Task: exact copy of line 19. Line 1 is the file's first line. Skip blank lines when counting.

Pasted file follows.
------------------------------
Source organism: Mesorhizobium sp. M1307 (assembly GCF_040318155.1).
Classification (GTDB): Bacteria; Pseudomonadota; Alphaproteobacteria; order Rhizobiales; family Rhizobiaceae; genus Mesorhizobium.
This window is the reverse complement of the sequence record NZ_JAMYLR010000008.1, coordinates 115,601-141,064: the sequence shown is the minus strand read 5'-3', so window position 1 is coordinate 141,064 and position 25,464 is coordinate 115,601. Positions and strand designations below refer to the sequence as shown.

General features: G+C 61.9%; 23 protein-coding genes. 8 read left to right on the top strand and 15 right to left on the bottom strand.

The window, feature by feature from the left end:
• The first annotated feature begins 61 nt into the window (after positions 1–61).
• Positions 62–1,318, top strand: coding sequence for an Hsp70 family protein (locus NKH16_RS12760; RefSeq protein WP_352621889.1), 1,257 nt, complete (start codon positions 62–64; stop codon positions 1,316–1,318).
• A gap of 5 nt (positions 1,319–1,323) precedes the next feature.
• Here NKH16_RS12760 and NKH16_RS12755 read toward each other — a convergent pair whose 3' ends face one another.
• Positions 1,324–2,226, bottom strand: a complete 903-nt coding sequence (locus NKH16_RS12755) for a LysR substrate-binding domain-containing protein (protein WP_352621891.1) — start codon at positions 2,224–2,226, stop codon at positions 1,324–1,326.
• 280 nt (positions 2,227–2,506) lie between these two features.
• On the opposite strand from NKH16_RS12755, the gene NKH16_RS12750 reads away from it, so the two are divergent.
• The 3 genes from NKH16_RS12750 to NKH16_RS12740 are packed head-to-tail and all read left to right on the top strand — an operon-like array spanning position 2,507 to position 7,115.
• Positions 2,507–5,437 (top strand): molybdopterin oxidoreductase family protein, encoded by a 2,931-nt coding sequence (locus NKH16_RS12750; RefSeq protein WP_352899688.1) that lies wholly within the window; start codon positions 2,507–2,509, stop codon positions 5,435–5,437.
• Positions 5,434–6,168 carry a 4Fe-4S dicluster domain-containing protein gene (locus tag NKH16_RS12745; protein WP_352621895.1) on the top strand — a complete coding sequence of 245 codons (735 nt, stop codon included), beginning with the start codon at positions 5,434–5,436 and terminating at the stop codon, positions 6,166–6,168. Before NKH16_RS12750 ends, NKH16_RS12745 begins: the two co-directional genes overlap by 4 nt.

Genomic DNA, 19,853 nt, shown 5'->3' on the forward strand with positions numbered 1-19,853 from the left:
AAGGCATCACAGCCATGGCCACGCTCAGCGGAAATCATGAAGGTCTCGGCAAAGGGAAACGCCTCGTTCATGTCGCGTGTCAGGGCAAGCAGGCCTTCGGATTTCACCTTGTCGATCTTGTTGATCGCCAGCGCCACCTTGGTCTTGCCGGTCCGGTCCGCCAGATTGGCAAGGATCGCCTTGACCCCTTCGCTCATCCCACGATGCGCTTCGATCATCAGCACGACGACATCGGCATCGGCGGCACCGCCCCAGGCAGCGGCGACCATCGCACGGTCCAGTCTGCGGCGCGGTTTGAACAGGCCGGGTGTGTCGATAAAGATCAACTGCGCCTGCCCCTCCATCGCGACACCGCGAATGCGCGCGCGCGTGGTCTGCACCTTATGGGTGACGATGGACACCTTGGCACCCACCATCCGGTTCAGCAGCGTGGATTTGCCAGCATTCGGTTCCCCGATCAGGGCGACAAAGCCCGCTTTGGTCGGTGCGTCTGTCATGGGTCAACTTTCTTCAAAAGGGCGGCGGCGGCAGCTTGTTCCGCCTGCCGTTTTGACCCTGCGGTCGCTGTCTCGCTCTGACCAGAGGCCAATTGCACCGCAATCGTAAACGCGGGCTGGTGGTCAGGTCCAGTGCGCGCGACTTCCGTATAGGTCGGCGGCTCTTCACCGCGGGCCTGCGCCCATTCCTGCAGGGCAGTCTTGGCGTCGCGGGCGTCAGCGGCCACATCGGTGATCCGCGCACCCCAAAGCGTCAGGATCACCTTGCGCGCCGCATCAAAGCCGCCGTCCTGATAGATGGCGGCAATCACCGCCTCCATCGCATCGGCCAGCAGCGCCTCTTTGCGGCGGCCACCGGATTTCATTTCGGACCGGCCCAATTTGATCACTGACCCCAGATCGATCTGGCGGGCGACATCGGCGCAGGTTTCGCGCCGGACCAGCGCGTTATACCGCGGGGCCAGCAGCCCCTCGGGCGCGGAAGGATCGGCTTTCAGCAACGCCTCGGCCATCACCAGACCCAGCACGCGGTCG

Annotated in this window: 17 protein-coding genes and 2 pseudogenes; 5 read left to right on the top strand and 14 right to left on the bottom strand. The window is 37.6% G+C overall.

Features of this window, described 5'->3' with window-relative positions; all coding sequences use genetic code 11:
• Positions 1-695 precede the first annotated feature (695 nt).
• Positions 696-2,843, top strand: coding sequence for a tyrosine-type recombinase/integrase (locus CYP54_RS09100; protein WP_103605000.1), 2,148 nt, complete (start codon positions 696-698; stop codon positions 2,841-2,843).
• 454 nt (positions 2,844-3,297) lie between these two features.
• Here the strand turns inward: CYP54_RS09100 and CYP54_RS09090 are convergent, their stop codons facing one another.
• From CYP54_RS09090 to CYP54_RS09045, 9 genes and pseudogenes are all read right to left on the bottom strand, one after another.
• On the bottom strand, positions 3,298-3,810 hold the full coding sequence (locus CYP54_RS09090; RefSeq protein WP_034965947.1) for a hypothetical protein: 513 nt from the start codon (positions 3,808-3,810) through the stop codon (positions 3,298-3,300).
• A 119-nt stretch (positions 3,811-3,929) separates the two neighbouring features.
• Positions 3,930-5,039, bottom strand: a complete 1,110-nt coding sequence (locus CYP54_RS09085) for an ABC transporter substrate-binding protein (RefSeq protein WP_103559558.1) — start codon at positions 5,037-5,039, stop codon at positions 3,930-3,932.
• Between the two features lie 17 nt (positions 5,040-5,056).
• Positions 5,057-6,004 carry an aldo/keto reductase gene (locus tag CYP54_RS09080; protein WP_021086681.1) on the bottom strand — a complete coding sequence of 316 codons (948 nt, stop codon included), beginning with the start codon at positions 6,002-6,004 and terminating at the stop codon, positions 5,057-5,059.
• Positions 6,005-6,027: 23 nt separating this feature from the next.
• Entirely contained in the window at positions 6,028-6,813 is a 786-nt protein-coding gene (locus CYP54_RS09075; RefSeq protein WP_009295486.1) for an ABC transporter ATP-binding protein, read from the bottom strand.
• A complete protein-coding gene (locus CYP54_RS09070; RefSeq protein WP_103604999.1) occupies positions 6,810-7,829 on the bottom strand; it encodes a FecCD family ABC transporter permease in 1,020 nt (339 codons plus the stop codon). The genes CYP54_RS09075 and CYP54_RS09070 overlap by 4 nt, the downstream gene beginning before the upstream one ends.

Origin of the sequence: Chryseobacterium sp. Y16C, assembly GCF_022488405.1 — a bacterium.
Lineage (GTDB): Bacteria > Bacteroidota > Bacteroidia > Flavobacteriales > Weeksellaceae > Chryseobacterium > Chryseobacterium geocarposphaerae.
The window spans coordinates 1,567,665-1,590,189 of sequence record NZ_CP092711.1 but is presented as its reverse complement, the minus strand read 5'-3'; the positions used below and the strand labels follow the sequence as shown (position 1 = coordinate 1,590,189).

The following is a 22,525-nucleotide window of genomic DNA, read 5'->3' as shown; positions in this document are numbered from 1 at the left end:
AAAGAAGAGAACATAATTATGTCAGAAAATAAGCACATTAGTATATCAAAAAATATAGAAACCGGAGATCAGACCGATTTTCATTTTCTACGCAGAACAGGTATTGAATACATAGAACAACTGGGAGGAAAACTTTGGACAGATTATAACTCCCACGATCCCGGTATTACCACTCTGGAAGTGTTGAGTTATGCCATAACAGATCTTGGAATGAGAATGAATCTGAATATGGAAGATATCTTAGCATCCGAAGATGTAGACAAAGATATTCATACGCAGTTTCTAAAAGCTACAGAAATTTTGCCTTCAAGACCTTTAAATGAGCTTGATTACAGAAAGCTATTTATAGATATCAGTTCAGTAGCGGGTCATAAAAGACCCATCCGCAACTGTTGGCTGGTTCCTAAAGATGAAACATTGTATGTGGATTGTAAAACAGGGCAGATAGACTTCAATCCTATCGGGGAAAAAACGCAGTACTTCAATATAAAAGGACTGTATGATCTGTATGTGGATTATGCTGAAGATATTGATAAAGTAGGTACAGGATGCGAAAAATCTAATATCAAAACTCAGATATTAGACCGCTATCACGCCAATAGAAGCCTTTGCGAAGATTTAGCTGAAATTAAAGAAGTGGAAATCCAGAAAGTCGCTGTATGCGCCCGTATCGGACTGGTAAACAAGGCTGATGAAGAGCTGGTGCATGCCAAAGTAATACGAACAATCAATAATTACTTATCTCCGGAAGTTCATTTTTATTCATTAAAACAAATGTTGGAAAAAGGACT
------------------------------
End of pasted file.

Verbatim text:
Features of this window, described 5'->3' with window-relative positions; all coding sequences use genetic code 11: